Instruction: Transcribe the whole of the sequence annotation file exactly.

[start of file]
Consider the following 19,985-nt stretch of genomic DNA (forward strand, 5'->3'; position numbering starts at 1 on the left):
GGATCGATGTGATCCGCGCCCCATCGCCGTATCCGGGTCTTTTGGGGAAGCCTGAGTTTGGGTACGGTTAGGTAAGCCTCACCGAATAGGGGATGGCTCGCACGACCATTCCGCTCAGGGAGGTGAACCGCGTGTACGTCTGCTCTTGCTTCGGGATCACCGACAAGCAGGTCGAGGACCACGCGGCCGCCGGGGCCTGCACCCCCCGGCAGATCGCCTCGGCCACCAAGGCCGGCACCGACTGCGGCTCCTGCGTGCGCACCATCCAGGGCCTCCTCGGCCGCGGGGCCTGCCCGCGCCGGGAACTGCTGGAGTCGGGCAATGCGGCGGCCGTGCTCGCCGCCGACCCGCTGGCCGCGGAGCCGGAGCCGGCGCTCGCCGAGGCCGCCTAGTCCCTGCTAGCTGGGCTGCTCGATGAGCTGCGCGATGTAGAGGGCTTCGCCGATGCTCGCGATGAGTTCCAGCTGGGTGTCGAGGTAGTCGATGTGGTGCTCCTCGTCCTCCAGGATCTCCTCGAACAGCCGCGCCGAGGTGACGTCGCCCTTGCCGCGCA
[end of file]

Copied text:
Consider the following 19,985-nt stretch of genomic DNA (forward strand, 5'->3'; position numbering starts at 1 on the left):
GGATCGATGTGATCCGCGCCCCATCGCCGTATCCGGGTCTTTTGGGGAAGCCTGAGTTTGGGTACGGTTAGGTAAGCCTCACCGAATAGGGGATGGCTCGCACGACCATTCCGCTCAGGGAGGTGAACCGCGTGTACGTCTGCTCTTGCTTCGGGATCACCGACAAGCAGGTCGAGGACCACGCGGCCGCCGGGGCCTGCACCCCCCGGCAGATCGCCTCGGCCACCAAGGCCGGCACCGACTGCGGCTCCTGCGTGCGCACCATCCAGGGCCTCCTCGGCCGCGGGGCCTGCCCGCGCCGGGAACTGCTGGAGTCGGGCAATGCGGCGGCCGTGCTCGCCGCCGACCCGCTGGCCGCGGAGCCGGAGCCGGCGCTCGCCGAGGCCGCCTAGTCCCTGCTAGCTGGGCTGCTCGATGAGCTGCGCGATGTAGAGGGCTTCGCCGATGCTCGCGATGAGTTCCAGCTGGGTGTCGAGGTAGTCGATGTGGTGCTCCTCGTCCTCCAGGATCTCCTCGAACAGCCGCGCCGAGGTGACGTCGCCCTTGCCGCGCA